forthright quality of the Saints
Archbishop Stylianos of
is well known, September is the beginning of autumn in the
homeland. At the same time, however, as "the fruits fall
into decline", the new Ecclesiastical Year commences in
accordance with our Graeco-Christian culture. As it is also
well known, the ecclesiastical "New Year's Day"
(1st September) is celebrated to this day with the
grandeur of the Byzantine Rubric at the all-venerable
Patriarchal Church of St George in the Phanar.
The Graeco-Byzantine culture is not simply a lurid
Rubric in our worship, with alleged intricate symbolism and
practices in other areas of our social life. Nor is it an
opulent Eastern theocracy with an arrogant Emperor at
the peak of the State in imitation of the Roman Emperors
before him who were worshipped as gods.
The notion of Culture generally includes the most
characteristic expressions of corporate and individual life,
in a gathered community of people. This means that all the
'principles' of spiritual,
cultural and socio-political life are
connected in a united whole, expressing the very soul
and self-consciousness of a people. It is that which
we usually call 'physiognomy'.
The religious phenomenon occupies an entirely
central place in such a physiognomy, even when this, for
reasons of ideology or political expediency, is not
confessed always and by everybody.
Graeco-Byzantine culture, the position of
Orthodoxy, as a spiritual power -which
inspires, shapes and maintains, in
diachronic forms (monuments), our collective expression,
beyond and above nationalistic differences- is not
only unquestioned but also the most determinative of all
Yet what is the meaning of 'Byzantine' spirituality and
Orthodoxy? Primarily, it means the
transcendence of the created world in general, in the
name of the only lord of life and death. This transcendence
does not leave the world vain or destitute. Instead, it lays
claim to the world until the last speck of dust! Since it
recognises that, having been created 'out of nothing', it is
the estate of God.
Therefore Orthodoxy and 'Byzantine' spirituality mean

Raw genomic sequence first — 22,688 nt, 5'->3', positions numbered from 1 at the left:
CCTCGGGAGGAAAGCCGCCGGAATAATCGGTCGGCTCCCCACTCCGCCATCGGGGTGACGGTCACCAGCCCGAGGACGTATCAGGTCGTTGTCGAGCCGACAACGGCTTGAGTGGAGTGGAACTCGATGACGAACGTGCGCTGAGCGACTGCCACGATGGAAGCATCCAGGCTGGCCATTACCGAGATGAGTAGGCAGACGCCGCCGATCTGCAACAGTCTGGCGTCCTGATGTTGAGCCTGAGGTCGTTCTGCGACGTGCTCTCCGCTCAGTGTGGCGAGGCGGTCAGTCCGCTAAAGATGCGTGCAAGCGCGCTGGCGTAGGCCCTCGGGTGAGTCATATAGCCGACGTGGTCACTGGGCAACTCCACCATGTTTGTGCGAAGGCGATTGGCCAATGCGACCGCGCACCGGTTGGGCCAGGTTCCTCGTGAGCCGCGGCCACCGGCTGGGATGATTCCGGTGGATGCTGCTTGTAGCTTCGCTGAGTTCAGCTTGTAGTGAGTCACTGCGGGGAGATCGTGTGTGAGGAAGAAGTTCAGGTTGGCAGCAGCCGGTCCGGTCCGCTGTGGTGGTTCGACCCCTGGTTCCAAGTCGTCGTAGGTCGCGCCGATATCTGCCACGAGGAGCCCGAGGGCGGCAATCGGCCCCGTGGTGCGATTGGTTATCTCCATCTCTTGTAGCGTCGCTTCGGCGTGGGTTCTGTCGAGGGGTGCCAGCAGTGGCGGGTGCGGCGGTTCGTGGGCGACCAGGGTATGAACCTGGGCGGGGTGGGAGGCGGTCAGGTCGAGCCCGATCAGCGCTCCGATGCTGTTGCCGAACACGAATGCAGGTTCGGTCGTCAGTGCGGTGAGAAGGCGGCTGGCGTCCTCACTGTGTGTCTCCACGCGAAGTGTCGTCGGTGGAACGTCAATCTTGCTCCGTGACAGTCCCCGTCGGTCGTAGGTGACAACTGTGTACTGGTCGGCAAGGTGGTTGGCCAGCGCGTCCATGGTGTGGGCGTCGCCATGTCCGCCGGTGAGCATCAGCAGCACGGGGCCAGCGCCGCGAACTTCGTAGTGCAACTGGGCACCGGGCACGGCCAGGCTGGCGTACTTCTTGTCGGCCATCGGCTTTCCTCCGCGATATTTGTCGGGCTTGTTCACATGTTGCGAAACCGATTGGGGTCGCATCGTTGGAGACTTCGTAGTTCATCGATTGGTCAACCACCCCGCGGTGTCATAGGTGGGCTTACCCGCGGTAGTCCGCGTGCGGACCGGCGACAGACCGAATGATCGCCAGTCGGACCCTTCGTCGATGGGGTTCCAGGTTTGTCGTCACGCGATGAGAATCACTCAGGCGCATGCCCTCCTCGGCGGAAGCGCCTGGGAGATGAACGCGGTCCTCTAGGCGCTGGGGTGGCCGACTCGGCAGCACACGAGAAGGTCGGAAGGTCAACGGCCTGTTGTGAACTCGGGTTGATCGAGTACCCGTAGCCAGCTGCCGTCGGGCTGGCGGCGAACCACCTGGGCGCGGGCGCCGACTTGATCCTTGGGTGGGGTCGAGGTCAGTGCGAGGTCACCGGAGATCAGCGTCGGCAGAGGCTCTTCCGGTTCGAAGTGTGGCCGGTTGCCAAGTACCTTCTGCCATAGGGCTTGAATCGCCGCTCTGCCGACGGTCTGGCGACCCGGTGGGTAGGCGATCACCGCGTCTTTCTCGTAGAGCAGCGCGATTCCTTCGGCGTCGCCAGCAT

faith in a continual 'transfiguration' from the simply
'human' to the 'divine-human' and
'theandric'. Precisely this ineffable
'dramaturgy' in the midst of history that God reveals
through the Incarnation constitutes the
quintessence of Christianity and divine Revelation in
general. After the Incarnation, each person recognises -or
at least can recognise- that there exists a treasured
mystical deposit within. It is a divine 'centrifugal'
power that is literally 'ecstatic'. It is the
'identifying mark' of the saint, which is expressed
as a thirst for the eternal!
The 'icon of God' engraved in clay about which the Old
Testament informs us (Gen 1:26), now, after the divine
Incarnation, becomes the certainty of a continual
foretaste of 'deification' of the final things.
Nevertheless, such a journey from the 'image' towards the
'likeness' of God could not possibly have been a human
achievement. It is primarily the will, the condenscension
and the blessing of God. The human person must simply
receive this divine gift and 'co-work' accordingly. As the
Apostle Paul points out "As we work together with Him, we
urge you also not to accept the grace of God in vain" (2 Cor
At precisely this crucial point we radically distinguish
the world of paganism from the godly world of divine
Revelation. This means that, if the Incarnation of
God really gave the definitive measure and the unique
'key', for the correct understanding and evaluation of the